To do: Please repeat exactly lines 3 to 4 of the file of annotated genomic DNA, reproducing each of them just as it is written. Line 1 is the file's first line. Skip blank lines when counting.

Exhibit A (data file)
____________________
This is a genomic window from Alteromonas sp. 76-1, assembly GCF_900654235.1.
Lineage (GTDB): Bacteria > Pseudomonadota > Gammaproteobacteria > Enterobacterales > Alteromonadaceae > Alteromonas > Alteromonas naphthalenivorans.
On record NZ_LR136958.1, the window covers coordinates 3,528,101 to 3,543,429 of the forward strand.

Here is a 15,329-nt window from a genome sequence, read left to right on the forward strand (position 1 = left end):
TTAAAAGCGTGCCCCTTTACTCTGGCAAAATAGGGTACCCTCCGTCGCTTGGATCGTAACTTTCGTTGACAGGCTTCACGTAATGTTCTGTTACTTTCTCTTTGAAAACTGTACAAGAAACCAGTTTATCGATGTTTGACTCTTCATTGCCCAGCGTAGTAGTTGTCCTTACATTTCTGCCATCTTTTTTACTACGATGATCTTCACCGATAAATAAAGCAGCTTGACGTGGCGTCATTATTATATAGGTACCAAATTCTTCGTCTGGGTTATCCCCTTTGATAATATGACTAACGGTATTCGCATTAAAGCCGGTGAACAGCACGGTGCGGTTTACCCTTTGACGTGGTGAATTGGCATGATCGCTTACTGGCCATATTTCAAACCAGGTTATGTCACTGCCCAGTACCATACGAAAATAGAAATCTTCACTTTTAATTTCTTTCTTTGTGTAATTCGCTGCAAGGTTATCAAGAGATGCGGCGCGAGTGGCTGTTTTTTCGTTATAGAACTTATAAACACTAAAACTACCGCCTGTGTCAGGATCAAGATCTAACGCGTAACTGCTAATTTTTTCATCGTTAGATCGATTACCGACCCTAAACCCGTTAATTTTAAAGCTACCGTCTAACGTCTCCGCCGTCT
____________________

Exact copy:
On record NZ_LR136958.1, the window covers coordinates 3,528,101 to 3,543,429 of the forward strand.

Here is a 15,329-nt window from a genome sequence, read left to right on the forward strand (position 1 = left end):